For instance, the FTI report, dated November and obtained Wednesday by the Vice News site Motherboard, said “researchers didn’t find any malware on the phone, nor any evidence that Bezos’ phone had surreptitiously communicated with known spyware command servers”.

Further, an examination of the crucial root file system, where top-flight hackers often hide their malware, was still pending when the report was written. iPhone security expert Will Strafach, CEO of Guardian Firewall, said that “if the FTI investigators didn’t look at the root file system, they didn’t do a thorough forensic exam”.

“I think the UN intentions are good but the details really matter here and the public reporting falls short of any real firm smoking gun,” said Strafach.

Other security experts questioned the FTI team’s forensic chops, wondering on Twitter and in blog posts why it was unable to decrypt the software that would have delivered the malware payload along with the video file. Alex Stamos of Stanford University tweeted: “The funny thing is that it looks like FTI potentially has the murder weapon sitting right there, they just haven’t figured out how to test it.”

FTI’s Ferrante did not respond to emails and text messages seeking comment.

Could hackers have erased all proof of intrusion?

Strafach thinks they could have, absolutely. Elite hackers plant malware that erases itself after surreptitiously sending sensitive data to command servers.

“It scoops up everything they want and removes itself so there’s no trace, no evidence. Anyone who knows what they are doing are going to cover up their tracks,” Strafach said.

Also Read: Jeff Bezos phone hacking scandal:Spyware so smart even billionaires aren’t safe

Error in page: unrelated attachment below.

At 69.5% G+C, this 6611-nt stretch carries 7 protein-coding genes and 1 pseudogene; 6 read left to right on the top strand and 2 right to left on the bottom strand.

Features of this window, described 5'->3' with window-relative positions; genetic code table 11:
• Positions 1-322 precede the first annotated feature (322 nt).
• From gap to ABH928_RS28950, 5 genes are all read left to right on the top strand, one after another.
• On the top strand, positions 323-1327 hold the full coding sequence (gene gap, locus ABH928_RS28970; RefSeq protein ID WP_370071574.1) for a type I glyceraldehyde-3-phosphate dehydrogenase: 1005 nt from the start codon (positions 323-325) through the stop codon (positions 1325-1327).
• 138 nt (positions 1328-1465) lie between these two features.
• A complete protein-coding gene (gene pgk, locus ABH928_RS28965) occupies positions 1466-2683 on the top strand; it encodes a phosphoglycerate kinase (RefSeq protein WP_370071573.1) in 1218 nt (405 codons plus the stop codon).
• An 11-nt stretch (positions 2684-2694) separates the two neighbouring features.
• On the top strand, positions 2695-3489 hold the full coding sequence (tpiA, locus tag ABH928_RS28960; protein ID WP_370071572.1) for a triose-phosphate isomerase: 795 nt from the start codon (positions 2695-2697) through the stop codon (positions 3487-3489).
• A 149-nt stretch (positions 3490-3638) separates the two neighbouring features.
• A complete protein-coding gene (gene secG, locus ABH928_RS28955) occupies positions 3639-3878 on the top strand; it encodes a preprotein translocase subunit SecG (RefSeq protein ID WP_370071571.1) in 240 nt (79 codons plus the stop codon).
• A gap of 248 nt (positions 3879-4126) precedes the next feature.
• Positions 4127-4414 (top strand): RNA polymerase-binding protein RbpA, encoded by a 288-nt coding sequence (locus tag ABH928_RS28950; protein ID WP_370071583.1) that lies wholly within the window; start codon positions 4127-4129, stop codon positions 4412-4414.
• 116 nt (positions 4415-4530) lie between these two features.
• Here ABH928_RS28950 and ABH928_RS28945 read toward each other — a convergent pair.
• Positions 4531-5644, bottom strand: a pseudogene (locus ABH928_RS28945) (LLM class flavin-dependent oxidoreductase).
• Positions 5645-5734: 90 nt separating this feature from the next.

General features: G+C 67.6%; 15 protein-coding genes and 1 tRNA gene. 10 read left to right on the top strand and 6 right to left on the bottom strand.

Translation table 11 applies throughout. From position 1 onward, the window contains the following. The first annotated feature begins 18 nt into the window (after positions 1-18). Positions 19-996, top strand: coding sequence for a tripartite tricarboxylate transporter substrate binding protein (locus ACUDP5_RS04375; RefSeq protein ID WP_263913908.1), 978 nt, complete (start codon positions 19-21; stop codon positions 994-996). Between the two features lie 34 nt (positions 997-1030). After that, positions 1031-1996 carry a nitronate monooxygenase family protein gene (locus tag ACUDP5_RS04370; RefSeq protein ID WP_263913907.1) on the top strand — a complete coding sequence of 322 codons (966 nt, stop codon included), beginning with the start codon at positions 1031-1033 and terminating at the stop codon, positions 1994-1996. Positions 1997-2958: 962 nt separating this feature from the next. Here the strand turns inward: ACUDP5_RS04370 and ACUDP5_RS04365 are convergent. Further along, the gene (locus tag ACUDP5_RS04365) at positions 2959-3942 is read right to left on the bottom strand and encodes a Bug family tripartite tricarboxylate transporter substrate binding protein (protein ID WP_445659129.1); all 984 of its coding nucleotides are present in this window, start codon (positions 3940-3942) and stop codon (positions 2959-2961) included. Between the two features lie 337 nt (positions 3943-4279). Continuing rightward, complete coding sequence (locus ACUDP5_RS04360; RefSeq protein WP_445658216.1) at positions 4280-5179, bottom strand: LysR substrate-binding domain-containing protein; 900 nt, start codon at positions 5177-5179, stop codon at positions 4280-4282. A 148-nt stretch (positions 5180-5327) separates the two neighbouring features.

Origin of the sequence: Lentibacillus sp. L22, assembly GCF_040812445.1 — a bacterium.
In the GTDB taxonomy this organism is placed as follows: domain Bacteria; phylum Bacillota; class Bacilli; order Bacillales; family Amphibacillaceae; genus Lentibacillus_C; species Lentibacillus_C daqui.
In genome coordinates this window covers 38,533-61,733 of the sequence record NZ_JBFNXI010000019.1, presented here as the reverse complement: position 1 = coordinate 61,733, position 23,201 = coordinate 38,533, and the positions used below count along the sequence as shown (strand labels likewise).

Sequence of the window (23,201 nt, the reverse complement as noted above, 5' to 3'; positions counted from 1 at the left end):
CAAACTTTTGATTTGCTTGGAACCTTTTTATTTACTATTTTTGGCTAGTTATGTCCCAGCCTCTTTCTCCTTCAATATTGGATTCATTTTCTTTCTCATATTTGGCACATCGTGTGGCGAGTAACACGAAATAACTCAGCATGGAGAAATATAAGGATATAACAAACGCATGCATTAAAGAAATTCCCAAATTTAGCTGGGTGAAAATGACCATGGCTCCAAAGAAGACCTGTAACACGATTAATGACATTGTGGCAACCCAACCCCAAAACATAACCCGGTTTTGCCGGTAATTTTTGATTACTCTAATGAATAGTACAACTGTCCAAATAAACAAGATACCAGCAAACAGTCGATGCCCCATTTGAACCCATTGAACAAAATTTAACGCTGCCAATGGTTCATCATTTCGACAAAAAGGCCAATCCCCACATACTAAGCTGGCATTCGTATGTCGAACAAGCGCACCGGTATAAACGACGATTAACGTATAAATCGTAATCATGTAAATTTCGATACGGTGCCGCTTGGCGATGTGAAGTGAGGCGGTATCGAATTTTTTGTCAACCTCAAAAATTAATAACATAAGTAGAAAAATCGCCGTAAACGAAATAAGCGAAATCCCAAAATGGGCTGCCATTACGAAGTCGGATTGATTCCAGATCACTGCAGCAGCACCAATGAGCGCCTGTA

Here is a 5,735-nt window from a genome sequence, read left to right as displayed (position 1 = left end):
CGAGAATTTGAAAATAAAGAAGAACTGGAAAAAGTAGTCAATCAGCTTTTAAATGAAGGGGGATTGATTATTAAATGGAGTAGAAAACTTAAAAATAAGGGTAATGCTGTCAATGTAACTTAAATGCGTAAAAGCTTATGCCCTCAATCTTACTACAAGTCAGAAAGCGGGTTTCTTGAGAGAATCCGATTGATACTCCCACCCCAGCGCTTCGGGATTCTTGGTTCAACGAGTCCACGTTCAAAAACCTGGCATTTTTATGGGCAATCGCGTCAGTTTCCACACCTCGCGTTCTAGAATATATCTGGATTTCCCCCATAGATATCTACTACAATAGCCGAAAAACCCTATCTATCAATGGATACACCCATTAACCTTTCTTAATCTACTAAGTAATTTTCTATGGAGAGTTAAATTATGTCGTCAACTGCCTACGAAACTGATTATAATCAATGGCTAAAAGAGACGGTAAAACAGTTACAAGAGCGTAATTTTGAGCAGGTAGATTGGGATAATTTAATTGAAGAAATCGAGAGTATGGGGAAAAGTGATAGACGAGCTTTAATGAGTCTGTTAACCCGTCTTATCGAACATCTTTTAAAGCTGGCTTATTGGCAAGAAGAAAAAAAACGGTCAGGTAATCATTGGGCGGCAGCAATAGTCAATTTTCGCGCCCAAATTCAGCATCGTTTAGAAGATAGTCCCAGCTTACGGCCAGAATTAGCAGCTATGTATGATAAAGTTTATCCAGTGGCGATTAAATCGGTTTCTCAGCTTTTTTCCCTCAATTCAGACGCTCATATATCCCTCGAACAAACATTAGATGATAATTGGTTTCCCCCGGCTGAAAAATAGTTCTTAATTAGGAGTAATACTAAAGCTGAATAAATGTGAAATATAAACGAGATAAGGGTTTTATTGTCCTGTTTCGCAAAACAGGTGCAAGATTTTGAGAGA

Sophisticated mobile spyware, such as a package called Pegasus, made by the Israeli hacker-for-hire company NSO Group, is designed to bypass detection and mask its activity. Saudi Arabia i s reported to have used Pegasus against dissidents and human rights activists within weeks of the suspected Bezos hack.

On Wednesday, NSO Group “unequivocally” denied that its technology was used in the Bezos hack.

Why is the UN involved?

One of the two UN officials involved in the case, Agnes Callamard, who focuses on extrajudicial killings and has already investigated the Saudi government’s role in the October 2018 murder in Turkey of Saudi critic and Washington Post columnist Jamal Khashoggi. Callamard’s interest in this case is natural.

Also Read: Jeff Bezos tweets picture of Jamal Khashoggi memorial after Saudi hacking report

The other, David Kaye, is the UN point person on free expression. Kaye focuses on the growing and lawless use of malicious spyware to monitor and intimidate human-rights defenders and journalists.

Both Kaye and Callamard are independent experts in the UN’s human rights arm and are not employees of the organisation.

Are other public figures at risk?

According to the AP report, it’s difficult to say at the moment. “Bin Mohammed has attended gatherings with numerous US entertainers, technology executives and sports-team owners. A senior administration official, speaking on condition of anonymity to discuss internal matters, said Jared Kushner, a White House aide and son-in-law to President Donald Trump, has communicated with the crown prince via WhatsApp,” AP reported.

Why isn’t the US government getting more involved?

For rather obvious reasons it seems. A top US Justice Department official, Adam S Hickey, “would not say whether federal investigators were looking into the allegations”. Trump has been reluctant to condemn the Saudi prince over the Khashoggi killing and has often expresses satisfaction with his government’s purchases of US weapons.

Also Read: Amazon asks court to pause Microsoft work on $10 billion Pentagon cloud deal

(With agency inputs)